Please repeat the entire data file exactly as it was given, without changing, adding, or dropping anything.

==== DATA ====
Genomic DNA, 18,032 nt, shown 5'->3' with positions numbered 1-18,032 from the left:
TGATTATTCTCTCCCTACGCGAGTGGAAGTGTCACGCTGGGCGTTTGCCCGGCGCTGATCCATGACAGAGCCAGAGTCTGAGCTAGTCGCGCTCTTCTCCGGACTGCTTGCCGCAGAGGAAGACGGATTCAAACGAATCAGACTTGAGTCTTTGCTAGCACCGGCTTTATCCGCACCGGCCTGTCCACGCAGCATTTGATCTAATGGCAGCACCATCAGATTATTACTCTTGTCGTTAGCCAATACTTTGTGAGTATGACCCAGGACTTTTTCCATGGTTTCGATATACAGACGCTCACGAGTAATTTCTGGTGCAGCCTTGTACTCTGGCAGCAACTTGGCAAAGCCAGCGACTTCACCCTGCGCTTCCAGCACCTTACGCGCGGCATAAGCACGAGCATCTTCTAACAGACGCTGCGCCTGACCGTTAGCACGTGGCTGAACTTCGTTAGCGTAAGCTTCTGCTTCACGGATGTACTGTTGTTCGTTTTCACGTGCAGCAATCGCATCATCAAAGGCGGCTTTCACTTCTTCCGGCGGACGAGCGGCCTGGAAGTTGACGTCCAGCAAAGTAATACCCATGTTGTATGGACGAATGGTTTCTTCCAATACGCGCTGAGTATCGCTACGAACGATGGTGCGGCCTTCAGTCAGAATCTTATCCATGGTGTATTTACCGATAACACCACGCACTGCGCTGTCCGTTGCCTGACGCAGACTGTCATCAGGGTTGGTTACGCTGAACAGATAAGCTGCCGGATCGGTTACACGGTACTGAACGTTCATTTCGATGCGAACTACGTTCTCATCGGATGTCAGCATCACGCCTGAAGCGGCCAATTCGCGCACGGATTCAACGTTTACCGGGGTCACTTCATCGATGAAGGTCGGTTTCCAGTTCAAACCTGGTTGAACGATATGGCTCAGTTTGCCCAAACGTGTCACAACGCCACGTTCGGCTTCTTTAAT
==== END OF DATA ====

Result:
Genomic DNA, 18,032 nt, shown 5'->3' with positions numbered 1-18,032 from the left:
TGATTATTCTCTCCCTACGCGAGTGGAAGTGTCACGCTGGGCGTTTGCCCGGCGCTGATCCATGACAGAGCCAGAGTCTGAGCTAGTCGCGCTCTTCTCCGGACTGCTTGCCGCAGAGGAAGACGGATTCAAACGAATCAGACTTGAGTCTTTGCTAGCACCGGCTTTATCCGCACCGGCCTGTCCACGCAGCATTTGATCTAATGGCAGCACCATCAGATTATTACTCTTGTCGTTAGCCAATACTTTGTGAGTATGACCCAGGACTTTTTCCATGGTTTCGATATACAGACGCTCACGAGTAATTTCTGGTGCAGCCTTGTACTCTGGCAGCAACTTGGCAAAGCCAGCGACTTCACCCTGCGCTTCCAGCACCTTACGCGCGGCATAAGCACGAGCATCTTCTAACAGACGCTGCGCCTGACCGTTAGCACGTGGCTGAACTTCGTTAGCGTAAGCTTCTGCTTCACGGATGTACTGTTGTTCGTTTTCACGTGCAGCAATCGCATCATCAAAGGCGGCTTTCACTTCTTCCGGCGGACGAGCGGCCTGGAAGTTGACGTCCAGCAAAGTAATACCCATGTTGTATGGACGAATGGTTTCTTCCAATACGCGCTGAGTATCGCTACGAACGATGGTGCGGCCTTCAGTCAGAATCTTATCCATGGTGTATTTACCGATAACACCACGCACTGCGCTGTCCGTTGCCTGACGCAGACTGTCATCAGGGTTGGTTACGCTGAACAGATAAGCTGCCGGATCGGTTACACGGTACTGAACGTTCATTTCGATGCGAACTACGTTCTCATCGGATGTCAGCATCACGCCTGAAGCGGCCAATTCGCGCACGGATTCAACGTTTACCGGGGTCACTTCATCGATGAAGGTCGGTTTCCAGTTCAAACCTGGTTGAACGATATGGCTCAGTTTGCCCAAACGTGTCACAACGCCACGTTCGGCTTCTTTAAT